'Dissembling', derived from courtiers' practice of sprezzatura. has the rhetorical ability to present one ostensible meaning/intention while simultaneously harbouring another meaning/intention. In this thesis, I suggest that three Elizabethan, writers - Lyly, Greene, and Shakespeare have selected this deceptive act as a means to amplify their writing. Lyly exerts the art of dissembling with the intention of enriching his writing verbally. The art enables him to write fiction of love, while he presents his works as either didactic treatises or encomiastic writings. As far as Greene's art of dissembling is concerned, it is a class-conscious one. In his courtly love romances, Greene explores both strengths and weaknesses of women as a way of reflecting his interest in both of the two different social positions of courtiers and shepherds. In his social pamphlets where he depicts middle-class traders in the framework of the prodigal son story, Greene attempts to marry the uneducated with the learned. Greene's tries at theatrical devices with the intention of lifting the boundary between reality and illusion in his plays help Shakespeare to gain an insight into the attainment of dramatic moments in his plays. Shakespeare, by dint of his art of dissembling, takes to multiplying the dissembling of the courtly and the lowly, the elite and the non-elite, reality and illusion which Greene has achieved throughout his career. In Shakespeare's good hands, Greene's art of dissembling is enriched by a movement towards 'bafflement' in both poetic and dramatic terms.\ud An exploration of the way in which the art of dissembling is handed down from Lyly through Greene to Shakespeare encourages us to reconsider a connection between courtly culture and popular culture, the significance of Greene on the Elizabethan literary scene, a most neglected of the major Elizabethan writers, and the relationship of Shakespeare to Greene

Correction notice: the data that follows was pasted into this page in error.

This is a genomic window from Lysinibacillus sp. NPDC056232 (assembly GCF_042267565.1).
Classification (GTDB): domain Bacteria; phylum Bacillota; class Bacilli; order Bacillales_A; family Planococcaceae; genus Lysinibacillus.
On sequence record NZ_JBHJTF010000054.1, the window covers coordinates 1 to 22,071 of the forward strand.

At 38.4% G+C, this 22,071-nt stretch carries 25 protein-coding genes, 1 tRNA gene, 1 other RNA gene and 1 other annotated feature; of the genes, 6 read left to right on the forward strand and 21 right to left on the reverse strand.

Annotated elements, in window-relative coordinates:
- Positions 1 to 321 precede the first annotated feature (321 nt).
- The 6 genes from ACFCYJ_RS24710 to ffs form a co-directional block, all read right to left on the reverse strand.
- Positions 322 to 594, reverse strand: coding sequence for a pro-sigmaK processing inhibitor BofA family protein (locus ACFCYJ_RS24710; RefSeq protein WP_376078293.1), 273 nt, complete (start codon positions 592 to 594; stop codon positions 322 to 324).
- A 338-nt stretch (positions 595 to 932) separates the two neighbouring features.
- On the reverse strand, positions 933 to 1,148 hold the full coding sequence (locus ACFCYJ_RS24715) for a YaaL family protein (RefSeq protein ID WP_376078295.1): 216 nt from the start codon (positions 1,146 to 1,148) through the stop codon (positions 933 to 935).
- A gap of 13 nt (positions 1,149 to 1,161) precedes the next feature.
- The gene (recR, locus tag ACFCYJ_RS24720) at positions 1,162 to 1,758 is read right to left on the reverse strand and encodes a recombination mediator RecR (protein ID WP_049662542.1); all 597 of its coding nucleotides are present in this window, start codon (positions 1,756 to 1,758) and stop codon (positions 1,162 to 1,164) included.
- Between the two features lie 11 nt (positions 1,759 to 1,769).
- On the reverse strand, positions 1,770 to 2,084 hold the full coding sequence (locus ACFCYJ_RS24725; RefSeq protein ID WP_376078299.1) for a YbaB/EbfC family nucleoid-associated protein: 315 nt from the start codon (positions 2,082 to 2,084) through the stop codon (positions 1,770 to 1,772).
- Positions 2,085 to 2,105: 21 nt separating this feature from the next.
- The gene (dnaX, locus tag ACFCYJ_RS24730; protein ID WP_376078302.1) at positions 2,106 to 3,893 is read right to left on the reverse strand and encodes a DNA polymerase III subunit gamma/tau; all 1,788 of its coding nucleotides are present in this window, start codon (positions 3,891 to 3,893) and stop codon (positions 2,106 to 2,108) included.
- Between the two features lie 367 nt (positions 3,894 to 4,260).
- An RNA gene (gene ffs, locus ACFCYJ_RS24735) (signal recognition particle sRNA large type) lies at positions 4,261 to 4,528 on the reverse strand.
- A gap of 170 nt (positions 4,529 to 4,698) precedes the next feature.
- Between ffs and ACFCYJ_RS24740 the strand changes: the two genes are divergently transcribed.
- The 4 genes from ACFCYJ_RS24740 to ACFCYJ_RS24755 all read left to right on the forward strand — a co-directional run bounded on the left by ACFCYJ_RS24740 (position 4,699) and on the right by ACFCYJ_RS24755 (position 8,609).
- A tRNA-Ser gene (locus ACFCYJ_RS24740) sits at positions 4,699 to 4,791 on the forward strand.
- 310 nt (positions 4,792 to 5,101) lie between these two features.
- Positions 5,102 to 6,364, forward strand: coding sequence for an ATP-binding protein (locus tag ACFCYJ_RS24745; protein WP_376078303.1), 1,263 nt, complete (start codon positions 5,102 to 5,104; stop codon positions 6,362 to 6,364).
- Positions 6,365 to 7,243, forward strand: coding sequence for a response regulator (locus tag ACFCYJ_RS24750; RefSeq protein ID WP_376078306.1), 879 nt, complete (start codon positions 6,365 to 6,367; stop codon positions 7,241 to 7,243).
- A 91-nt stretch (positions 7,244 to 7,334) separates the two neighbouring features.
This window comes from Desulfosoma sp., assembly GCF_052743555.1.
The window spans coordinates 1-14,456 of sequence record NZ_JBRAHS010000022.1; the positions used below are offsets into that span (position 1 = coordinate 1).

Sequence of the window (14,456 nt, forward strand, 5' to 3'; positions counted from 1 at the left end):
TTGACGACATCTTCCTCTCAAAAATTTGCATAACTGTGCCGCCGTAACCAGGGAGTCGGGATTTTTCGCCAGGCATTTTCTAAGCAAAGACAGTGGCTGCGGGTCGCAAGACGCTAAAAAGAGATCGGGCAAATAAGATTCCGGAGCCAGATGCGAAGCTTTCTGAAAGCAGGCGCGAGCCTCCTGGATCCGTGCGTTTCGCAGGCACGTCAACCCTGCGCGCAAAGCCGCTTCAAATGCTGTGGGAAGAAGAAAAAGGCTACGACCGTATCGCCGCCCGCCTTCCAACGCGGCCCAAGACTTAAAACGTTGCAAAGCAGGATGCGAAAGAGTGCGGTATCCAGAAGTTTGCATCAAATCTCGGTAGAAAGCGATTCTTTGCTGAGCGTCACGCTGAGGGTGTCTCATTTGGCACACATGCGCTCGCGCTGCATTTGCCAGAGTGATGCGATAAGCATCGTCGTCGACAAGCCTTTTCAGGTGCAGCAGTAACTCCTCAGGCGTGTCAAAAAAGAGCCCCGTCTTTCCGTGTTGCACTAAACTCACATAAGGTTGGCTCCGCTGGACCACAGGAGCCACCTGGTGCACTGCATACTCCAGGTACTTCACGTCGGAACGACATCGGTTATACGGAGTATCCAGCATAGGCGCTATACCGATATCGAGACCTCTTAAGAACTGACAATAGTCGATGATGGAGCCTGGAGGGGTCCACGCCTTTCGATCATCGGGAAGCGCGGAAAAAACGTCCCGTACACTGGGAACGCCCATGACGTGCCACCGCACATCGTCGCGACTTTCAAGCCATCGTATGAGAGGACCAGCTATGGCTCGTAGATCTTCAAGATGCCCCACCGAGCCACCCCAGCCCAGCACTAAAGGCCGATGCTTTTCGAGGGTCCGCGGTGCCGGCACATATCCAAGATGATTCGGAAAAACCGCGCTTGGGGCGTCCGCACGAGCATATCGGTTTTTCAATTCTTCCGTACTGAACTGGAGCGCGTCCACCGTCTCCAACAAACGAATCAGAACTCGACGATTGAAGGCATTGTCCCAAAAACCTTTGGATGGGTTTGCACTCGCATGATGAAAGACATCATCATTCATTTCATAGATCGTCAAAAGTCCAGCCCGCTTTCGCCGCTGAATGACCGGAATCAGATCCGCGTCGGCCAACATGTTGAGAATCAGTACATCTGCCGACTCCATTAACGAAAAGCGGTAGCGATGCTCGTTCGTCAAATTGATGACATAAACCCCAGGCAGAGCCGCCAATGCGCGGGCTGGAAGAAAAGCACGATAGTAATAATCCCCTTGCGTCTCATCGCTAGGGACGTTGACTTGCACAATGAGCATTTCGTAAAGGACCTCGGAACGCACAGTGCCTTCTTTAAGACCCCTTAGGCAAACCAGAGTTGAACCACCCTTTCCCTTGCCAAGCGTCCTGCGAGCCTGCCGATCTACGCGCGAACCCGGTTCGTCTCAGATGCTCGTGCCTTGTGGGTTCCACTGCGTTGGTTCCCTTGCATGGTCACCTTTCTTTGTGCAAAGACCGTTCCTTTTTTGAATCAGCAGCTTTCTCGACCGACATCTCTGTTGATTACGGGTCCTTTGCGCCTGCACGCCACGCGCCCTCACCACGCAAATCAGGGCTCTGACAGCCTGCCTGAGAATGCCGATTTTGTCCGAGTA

To submit an update or takedown request for this paper, please submit an Update/Correction/Removal Request.